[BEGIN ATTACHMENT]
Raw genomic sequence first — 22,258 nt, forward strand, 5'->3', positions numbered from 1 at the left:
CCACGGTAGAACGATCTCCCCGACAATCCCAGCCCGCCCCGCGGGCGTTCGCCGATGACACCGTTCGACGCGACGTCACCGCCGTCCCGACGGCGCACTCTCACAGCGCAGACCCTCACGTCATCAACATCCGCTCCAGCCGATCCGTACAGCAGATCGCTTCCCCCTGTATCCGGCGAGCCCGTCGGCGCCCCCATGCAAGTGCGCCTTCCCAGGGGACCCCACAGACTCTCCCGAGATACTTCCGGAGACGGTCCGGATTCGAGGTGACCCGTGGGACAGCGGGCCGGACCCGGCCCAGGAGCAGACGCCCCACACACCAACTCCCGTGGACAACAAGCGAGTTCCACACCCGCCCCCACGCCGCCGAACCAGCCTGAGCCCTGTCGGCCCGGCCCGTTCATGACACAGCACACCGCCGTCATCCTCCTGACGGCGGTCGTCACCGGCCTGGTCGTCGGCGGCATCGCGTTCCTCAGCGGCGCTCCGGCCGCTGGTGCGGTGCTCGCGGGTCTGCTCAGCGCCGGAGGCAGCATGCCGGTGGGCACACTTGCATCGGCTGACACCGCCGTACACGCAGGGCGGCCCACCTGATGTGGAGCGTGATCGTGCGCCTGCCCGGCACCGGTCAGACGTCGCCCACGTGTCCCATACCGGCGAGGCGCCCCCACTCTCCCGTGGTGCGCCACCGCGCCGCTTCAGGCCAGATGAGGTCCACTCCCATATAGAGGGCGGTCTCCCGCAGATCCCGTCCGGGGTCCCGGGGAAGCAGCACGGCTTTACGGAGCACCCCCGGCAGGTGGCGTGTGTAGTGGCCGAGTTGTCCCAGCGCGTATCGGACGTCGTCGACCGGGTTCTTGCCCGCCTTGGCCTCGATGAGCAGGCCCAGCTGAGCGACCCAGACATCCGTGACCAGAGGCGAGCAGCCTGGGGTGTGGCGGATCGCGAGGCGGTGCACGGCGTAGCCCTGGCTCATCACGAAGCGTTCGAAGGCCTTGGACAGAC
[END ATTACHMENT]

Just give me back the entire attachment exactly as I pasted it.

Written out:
Raw genomic sequence first — 22,258 nt, forward strand, 5'->3', positions numbered from 1 at the left:
CCACGGTAGAACGATCTCCCCGACAATCCCAGCCCGCCCCGCGGGCGTTCGCCGATGACACCGTTCGACGCGACGTCACCGCCGTCCCGACGGCGCACTCTCACAGCGCAGACCCTCACGTCATCAACATCCGCTCCAGCCGATCCGTACAGCAGATCGCTTCCCCCTGTATCCGGCGAGCCCGTCGGCGCCCCCATGCAAGTGCGCCTTCCCAGGGGACCCCACAGACTCTCCCGAGATACTTCCGGAGACGGTCCGGATTCGAGGTGACCCGTGGGACAGCGGGCCGGACCCGGCCCAGGAGCAGACGCCCCACACACCAACTCCCGTGGACAACAAGCGAGTTCCACACCCGCCCCCACGCCGCCGAACCAGCCTGAGCCCTGTCGGCCCGGCCCGTTCATGACACAGCACACCGCCGTCATCCTCCTGACGGCGGTCGTCACCGGCCTGGTCGTCGGCGGCATCGCGTTCCTCAGCGGCGCTCCGGCCGCTGGTGCGGTGCTCGCGGGTCTGCTCAGCGCCGGAGGCAGCATGCCGGTGGGCACACTTGCATCGGCTGACACCGCCGTACACGCAGGGCGGCCCACCTGATGTGGAGCGTGATCGTGCGCCTGCCCGGCACCGGTCAGACGTCGCCCACGTGTCCCATACCGGCGAGGCGCCCCCACTCTCCCGTGGTGCGCCACCGCGCCGCTTCAGGCCAGATGAGGTCCACTCCCATATAGAGGGCGGTCTCCCGCAGATCCCGTCCGGGGTCCCGGGGAAGCAGCACGGCTTTACGGAGCACCCCCGGCAGGTGGCGTGTGTAGTGGCCGAGTTGTCCCAGCGCGTATCGGACGTCGTCGACCGGGTTCTTGCCCGCCTTGGCCTCGATGAGCAGGCCCAGCTGAGCGACCCAGACATCCGTGACCAGAGGCGAGCAGCCTGGGGTGTGGCGGATCGCGAGGCGGTGCACGGCGTAGCCCTGGCTCATCACGAAGCGTTCGAAGGCCTTGGACAGAC